Karst stone and stone-cutting
The stone-cutting tradition has developed in the presence of such abundant quantities of stone.
The extraction of stone has a thousand-year tradition, known already in the Antiquity. Small quarries, called ‘jave’ by the locals, can be found in the vicinity of most Karst villages. Peasants would open them on their land for themselves or lease them out to others. Stone was extracted so that first the large monoliths were removed and cut in workshops located at the quarry or in any of the villages. With a great sense of detail, local stone-cutters would then carve door and window frames, stairs, hearth frames, corbel stones, tombstones, well rims, stone gutters, holy shrines and of course the famous stone portals for homesteads the locals call ‘kalune’.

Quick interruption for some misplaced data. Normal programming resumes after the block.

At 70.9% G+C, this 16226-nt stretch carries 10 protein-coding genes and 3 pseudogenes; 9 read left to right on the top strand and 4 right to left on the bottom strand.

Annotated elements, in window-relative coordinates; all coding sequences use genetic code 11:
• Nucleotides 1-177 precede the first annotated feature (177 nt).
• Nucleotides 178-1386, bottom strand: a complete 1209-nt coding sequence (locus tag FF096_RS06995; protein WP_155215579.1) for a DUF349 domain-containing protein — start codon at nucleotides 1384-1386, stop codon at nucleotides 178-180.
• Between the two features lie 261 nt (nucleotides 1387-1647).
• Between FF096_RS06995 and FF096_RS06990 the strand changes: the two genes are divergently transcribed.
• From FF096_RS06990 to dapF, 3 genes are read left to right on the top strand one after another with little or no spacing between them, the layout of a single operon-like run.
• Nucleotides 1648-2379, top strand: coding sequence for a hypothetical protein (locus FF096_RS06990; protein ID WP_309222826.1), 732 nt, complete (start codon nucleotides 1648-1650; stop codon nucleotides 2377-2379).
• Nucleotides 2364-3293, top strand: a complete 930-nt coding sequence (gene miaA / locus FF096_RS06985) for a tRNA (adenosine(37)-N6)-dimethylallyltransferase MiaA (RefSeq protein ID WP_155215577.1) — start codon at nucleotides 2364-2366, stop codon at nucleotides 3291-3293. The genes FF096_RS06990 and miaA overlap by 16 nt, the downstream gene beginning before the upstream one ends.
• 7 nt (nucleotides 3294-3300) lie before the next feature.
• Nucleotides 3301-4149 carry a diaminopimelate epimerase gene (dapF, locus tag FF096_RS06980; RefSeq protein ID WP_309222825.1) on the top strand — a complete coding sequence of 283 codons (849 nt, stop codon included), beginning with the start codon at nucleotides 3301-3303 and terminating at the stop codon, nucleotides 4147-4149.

The stone-cutting masterpieces are a vital element of typical Karst architecture. Moreover, for many years stone has also been a source of inspiration for the sculptors who live and create in the Karst.